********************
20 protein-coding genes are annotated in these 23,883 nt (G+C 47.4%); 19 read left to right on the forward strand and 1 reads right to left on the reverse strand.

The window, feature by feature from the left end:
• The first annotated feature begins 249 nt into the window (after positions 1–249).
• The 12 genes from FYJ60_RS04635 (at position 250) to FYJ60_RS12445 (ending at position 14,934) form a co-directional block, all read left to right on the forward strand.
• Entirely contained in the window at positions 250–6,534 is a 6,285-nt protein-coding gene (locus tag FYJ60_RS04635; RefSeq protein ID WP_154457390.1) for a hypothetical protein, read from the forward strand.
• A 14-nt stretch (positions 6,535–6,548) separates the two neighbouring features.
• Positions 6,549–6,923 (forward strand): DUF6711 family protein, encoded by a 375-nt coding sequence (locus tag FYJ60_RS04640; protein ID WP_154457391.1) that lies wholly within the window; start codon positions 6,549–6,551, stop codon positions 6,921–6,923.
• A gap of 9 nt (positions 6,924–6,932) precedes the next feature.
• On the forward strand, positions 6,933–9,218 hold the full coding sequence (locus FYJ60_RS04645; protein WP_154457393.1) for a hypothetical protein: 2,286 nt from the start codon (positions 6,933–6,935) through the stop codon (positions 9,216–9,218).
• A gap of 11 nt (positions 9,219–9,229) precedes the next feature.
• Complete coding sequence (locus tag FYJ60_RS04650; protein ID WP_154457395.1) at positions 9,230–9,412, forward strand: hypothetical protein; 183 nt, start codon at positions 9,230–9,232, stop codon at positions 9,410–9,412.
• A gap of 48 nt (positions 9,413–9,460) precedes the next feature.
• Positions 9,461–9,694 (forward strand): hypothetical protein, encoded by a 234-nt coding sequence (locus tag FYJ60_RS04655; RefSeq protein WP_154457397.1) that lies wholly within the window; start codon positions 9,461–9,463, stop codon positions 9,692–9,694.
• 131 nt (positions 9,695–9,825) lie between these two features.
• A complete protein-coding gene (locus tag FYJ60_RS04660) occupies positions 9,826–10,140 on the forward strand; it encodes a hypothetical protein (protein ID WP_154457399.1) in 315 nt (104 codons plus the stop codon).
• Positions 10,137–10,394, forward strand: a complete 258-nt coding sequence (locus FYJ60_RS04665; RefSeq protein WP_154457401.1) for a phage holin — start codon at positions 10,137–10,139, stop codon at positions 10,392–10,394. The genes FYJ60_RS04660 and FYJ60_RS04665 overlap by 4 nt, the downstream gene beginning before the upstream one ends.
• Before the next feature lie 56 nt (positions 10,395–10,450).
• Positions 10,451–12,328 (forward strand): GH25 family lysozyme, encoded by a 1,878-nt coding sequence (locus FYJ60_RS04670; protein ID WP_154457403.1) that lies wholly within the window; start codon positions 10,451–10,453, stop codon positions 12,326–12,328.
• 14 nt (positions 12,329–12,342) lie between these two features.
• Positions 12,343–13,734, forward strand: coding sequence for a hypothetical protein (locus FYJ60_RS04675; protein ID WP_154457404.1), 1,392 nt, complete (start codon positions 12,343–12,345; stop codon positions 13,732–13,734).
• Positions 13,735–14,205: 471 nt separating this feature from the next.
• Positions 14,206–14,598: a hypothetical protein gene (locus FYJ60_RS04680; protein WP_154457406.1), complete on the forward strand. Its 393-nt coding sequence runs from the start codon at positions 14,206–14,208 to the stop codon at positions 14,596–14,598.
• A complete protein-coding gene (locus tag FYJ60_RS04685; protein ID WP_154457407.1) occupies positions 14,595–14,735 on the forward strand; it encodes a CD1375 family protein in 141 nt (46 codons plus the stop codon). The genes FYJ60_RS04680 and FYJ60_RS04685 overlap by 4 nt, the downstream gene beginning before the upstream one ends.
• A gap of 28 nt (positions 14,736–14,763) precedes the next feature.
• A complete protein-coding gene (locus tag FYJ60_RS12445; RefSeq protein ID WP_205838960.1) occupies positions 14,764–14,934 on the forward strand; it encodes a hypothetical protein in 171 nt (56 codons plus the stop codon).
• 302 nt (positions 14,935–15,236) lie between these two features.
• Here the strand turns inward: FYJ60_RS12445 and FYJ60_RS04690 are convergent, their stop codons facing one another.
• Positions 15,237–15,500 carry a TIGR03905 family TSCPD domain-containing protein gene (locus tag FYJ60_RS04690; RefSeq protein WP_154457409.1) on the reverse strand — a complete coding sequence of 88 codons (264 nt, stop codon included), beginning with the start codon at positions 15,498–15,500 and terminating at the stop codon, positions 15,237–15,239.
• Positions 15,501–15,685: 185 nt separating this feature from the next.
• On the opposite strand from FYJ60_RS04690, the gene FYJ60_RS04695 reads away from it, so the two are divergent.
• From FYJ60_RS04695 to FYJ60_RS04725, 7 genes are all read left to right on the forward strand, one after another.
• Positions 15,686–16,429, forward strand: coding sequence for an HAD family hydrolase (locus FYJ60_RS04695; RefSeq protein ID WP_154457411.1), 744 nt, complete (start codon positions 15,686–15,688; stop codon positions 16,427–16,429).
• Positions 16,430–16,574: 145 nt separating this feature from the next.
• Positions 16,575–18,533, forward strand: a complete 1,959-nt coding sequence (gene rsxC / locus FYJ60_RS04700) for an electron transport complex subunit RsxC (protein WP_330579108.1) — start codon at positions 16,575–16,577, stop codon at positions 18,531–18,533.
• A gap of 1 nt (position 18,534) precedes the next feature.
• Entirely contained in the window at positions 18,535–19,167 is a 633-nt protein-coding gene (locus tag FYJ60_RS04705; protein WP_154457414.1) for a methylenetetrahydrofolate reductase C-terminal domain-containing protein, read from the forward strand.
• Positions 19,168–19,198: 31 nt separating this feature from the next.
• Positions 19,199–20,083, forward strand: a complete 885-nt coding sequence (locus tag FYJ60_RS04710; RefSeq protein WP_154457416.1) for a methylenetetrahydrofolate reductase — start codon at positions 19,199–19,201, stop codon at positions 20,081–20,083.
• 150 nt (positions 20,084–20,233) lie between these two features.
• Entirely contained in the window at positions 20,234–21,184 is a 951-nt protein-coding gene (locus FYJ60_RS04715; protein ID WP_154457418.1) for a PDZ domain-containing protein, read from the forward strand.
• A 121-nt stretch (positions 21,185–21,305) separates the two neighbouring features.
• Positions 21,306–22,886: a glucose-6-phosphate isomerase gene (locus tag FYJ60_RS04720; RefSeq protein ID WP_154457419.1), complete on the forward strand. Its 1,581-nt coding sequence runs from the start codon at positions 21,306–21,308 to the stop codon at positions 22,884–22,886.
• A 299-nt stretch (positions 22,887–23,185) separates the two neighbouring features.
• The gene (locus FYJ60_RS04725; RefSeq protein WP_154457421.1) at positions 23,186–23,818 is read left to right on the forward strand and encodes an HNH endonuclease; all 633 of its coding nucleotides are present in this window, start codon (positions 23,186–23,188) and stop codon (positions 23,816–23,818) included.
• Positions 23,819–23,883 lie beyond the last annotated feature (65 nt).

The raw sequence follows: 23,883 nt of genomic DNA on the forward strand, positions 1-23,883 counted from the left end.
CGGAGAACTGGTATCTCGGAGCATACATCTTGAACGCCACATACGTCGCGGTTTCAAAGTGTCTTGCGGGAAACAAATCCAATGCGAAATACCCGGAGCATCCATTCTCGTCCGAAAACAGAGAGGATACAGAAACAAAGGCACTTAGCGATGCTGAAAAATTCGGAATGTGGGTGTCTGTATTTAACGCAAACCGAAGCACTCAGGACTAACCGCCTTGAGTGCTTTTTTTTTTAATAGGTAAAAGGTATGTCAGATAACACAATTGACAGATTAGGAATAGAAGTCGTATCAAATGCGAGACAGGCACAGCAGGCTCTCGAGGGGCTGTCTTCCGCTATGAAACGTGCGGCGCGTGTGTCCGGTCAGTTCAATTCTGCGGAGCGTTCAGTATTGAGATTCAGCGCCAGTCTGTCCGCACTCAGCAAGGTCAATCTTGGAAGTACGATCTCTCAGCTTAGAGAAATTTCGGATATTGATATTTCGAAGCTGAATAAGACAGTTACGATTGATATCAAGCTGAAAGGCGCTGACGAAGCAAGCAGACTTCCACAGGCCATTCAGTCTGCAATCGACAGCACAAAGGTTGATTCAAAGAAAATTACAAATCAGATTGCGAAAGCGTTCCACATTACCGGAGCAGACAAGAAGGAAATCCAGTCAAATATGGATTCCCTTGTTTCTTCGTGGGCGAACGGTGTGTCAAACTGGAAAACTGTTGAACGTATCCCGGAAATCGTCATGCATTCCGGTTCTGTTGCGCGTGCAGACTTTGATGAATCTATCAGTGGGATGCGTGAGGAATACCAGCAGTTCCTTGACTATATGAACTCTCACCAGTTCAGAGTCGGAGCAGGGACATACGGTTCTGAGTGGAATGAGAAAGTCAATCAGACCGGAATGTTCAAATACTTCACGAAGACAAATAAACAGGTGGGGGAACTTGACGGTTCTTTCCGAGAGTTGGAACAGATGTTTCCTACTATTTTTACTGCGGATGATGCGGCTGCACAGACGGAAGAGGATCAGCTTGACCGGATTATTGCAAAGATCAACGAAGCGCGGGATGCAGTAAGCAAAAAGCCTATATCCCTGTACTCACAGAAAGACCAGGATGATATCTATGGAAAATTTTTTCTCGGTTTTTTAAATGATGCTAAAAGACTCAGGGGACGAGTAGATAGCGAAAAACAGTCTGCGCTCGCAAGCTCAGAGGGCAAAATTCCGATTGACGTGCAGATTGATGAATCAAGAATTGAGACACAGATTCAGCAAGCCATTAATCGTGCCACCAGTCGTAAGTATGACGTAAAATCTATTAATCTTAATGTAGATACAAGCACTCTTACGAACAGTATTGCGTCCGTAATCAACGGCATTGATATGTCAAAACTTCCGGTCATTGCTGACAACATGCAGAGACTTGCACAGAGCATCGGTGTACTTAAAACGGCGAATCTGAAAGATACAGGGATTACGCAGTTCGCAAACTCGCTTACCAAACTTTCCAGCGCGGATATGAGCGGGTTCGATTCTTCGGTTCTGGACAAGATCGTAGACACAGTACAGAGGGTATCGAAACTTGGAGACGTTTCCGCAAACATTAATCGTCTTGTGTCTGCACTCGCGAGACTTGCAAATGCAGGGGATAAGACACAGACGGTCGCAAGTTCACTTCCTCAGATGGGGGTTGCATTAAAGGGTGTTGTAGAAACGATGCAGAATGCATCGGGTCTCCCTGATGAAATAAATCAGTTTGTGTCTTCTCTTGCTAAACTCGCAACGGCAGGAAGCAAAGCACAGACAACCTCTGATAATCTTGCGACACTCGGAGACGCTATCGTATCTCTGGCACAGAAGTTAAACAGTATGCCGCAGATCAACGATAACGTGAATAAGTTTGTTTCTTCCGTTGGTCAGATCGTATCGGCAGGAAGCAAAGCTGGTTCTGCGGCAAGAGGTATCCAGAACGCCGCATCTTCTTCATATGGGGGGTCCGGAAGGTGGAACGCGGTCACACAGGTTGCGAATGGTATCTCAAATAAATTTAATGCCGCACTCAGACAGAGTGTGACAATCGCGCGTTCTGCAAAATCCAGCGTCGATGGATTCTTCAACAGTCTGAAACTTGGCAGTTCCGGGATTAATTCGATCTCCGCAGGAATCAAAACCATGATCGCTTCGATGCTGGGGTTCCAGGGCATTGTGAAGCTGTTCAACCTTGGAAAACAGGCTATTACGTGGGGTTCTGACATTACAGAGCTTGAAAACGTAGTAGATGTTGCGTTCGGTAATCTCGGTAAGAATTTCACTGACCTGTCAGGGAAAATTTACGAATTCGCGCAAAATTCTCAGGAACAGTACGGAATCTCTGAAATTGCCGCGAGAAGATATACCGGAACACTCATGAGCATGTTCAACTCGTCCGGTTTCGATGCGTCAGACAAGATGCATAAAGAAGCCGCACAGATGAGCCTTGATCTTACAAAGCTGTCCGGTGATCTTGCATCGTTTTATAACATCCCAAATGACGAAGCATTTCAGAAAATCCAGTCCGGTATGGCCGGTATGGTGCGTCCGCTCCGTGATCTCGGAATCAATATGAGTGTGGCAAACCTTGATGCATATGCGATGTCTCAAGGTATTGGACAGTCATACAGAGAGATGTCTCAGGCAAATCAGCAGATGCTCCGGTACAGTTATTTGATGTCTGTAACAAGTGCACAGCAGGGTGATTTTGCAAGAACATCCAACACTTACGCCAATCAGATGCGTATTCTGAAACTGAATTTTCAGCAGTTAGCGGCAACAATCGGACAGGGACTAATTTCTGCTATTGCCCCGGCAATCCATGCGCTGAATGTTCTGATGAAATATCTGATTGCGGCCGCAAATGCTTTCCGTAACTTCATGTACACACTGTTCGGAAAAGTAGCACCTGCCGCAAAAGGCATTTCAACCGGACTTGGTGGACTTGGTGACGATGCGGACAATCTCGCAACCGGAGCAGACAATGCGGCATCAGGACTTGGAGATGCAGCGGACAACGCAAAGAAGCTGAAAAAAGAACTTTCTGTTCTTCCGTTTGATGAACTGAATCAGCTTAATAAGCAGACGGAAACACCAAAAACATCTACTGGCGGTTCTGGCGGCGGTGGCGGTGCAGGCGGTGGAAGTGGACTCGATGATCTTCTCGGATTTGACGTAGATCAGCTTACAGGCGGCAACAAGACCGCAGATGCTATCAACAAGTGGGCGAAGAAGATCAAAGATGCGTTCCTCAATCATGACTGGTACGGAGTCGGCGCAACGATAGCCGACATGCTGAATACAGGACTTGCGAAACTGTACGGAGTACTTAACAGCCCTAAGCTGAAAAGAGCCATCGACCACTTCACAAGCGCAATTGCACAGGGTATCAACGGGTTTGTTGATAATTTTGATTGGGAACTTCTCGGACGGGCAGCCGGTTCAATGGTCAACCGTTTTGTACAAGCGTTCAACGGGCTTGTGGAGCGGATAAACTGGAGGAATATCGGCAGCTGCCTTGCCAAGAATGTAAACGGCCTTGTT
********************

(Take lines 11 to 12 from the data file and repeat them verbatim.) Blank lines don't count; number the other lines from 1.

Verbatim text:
• Complete coding sequence (locus tag FYJ60_RS04650; protein ID WP_154457395.1) at positions 9,230–9,412, forward strand: hypothetical protein; 183 nt, start codon at positions 9,230–9,232, stop codon at positions 9,410–9,412.
• A gap of 48 nt (positions 9,413–9,460) precedes the next feature.